FINANCIAL STABILITY BOARD: BASEL

July 17, 2011 at 7:25 am | Posted in Economics, Financial, Globalization, History, Research | Leave a comment

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Financial Stability Board

The Financial Stability Board (FSB) is an international body that monitors and makes recommendations about the global financial system. It was established after the 2009 G-20 London summit in April 2009 as a successor to the Financial Stability Forum. The Board includes all G-20 major economies, FSF members, and the European Commission. It is based in Basel, Switzerland.[1]

Background

The Financial Stability Board emerged from the Financial Stability Forum (FSF), a group of finance ministries, central bankers, and international financial bodies. The FSF was founded in 1999 to promote international financial stability, after discussions among Finance Ministers and Central Bank Governors of the G7 countries, and a study which they commissioned.[2] The FSF facilitated discussion and co-operation on supervision and surveillance of financial institutions, transactions and events. FSF was managed by a small secretariat housed at the Bank for International Settlements in Basel, Switzerland.[3] The FSF membership included about a dozen nations who participate through their central banks, financial ministries and departments, and securities regulators, including: the United States, Japan, Germany, the United Kingdom, France, Italy, Canada, Australia, the Netherlands and several other industrialized economies as well as several international economic organizations.[4] At the G20 summit on November 15, 2008 it was agreed that the membership of the FSF will be expanded to include emerging economies, such as China. The 2009 G-20 London summit decided to establish a successor to the FSF, the Financial Stability Board. The FSB includes members of the G20 who were not members of FSF.[5]

The Financial Stability Forum met in Rome on 28–29 March 2008 in connection with the Bank for International Settlements. Members discussed current challenges in financial markets, and various policy options to address them from this point forward.[6] At this meeting, the FSF discussed a report to be delivered to G7 Finance Ministers and Central Bank Governors in April 2008. it identifies key weaknesses underlying current financial turmoil, and recommends actions to improve market and institutional resilience. The FSF discussed work underway at the International Monetary Fund (IMF) and Organisation for Economic Co-operation and Development (OECD) with regard to sovereign wealth funds (SWFs). The IMF is working closely with SWFs to identify a set of voluntary best practice guidelines, and is focusing on the governance, institutional arrangements and transparency of SWFs.[6] On April 12, 2008 the FSF delivered a report to the G7 Finance Ministers which details out its recommendations for enhancing the resilience of the financial markets and financial institutions. These are in five areas:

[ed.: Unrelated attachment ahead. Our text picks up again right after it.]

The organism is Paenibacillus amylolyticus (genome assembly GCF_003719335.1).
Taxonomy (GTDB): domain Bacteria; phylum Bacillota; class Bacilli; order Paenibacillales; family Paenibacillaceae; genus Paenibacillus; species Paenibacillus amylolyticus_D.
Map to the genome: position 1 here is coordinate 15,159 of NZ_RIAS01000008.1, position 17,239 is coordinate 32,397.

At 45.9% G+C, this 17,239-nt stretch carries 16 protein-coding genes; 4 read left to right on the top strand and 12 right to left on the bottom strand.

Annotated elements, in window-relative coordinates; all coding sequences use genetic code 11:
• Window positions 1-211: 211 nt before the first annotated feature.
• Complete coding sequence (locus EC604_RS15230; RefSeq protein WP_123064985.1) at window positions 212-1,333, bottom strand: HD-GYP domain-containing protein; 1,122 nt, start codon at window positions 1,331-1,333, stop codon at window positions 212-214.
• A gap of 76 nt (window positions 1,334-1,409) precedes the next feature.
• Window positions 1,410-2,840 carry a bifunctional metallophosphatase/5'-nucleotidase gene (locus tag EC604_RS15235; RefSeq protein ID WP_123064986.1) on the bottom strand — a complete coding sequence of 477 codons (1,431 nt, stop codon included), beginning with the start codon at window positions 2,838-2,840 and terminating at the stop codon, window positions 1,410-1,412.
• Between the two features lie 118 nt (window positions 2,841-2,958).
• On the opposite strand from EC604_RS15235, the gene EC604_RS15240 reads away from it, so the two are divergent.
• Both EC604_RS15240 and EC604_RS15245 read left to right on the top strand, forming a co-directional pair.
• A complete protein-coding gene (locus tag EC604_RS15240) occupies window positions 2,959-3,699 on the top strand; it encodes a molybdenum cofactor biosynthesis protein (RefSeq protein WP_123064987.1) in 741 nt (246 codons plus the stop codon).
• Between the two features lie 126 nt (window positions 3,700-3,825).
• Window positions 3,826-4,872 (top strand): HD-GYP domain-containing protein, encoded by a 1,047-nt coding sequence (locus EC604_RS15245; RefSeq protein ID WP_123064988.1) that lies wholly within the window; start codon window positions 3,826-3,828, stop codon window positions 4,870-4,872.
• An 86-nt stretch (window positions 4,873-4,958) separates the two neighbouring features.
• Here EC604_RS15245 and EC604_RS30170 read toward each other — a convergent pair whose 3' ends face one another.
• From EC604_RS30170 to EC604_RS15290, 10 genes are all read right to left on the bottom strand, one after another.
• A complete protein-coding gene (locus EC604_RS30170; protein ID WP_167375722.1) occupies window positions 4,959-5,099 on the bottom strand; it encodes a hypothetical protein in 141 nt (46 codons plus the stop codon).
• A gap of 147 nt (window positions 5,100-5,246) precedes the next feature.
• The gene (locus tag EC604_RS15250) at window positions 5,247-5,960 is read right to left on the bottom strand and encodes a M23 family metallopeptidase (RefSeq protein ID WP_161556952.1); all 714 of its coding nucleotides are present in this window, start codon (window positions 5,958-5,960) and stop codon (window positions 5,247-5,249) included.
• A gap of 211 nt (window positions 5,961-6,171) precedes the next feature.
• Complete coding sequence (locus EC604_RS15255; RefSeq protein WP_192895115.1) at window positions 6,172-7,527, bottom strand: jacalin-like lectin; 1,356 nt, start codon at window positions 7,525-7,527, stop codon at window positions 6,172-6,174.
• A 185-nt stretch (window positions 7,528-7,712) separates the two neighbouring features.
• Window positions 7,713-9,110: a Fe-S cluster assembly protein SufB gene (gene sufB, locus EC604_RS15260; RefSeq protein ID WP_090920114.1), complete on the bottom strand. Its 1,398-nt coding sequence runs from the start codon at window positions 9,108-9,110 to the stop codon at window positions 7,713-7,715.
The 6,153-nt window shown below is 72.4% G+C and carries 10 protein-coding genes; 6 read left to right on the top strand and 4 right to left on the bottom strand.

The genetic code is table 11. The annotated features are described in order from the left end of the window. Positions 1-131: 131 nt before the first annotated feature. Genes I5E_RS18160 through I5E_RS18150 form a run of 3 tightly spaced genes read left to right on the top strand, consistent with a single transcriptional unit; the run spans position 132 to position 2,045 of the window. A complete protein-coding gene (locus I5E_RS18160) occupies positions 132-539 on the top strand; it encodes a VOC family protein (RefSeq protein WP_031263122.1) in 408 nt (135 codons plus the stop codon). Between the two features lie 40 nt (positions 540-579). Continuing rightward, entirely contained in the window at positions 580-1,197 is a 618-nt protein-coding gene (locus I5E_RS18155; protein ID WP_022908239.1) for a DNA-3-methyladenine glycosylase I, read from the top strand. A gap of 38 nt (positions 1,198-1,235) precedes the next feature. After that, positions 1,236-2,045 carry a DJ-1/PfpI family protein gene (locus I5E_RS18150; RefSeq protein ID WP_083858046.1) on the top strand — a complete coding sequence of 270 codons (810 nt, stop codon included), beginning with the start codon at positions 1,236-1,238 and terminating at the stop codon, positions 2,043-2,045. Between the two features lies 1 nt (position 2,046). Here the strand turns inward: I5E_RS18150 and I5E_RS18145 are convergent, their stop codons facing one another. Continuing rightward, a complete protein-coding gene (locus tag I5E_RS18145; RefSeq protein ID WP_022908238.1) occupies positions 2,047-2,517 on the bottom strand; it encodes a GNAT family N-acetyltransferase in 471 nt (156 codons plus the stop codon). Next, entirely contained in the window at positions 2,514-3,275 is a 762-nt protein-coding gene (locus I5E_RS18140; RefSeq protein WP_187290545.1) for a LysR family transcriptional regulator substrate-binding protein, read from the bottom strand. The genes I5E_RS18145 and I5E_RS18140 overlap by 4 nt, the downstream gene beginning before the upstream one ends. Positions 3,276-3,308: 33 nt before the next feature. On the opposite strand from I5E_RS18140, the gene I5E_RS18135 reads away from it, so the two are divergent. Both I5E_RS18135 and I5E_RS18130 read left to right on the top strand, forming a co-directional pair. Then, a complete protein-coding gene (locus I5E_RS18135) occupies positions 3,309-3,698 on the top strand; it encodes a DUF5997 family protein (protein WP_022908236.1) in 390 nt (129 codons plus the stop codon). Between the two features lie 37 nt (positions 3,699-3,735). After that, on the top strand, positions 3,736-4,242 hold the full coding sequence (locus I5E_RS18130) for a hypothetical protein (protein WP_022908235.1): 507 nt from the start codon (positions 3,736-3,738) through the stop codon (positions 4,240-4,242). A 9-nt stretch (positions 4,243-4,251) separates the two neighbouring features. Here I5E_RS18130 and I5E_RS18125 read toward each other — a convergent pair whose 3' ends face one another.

• Strengthened prudential oversight of capital, liquidity and risk management
  • Enhancing transparency and valuation
  • Changes in the role and uses of credit ratings
  • Strengthening the authorities’ responsiveness to risks
  • Robust arrangements for dealing with stress in the financial system [1]

Overview

The FSB represents the G-20 leaders’ first major international institutional innovation. Secretary of the US Treasury Tim Geithner has described it as “in effect, a fourth pillar” of the architecture of global economic governance. The FSB has been assigned a number of important tasks, working alongside the IMF, World Bank, and WTO. Chairman of the board is the Italian Mario Draghi, current Governor of Banca d’Italia, the Italian central bank.[7]

Financial Stability Board

The Financial Stability Board (FSB) is an international body that monitors and makes recommendations about the global financial system. It was established after the 2009 G-20 London summit in April 2009 as a successor to the Financial Stability Forum. The Board includes all G-20 major economies, FSF members, and the European Commission. It is based in Basel, Switzerland.[1]

References
1.                            
 http://www.financialstabilityboard.org/about/contact.htm
2.                            
 Genesis of the FSF, FSF website.
3.                            
 fsforum.org, main website.
4.                            
 FSF:Who we are.
5.                            
 http://www.fsforum.org/press/pr_090312b.pdf
6.                            
 a b Financial Stability Forum meets in Rome, 29 March 2008, Press release, Website of Bank for International Settlements
7.                            
 G20 London Summit, Leaders’ Statement 2 April 2009.

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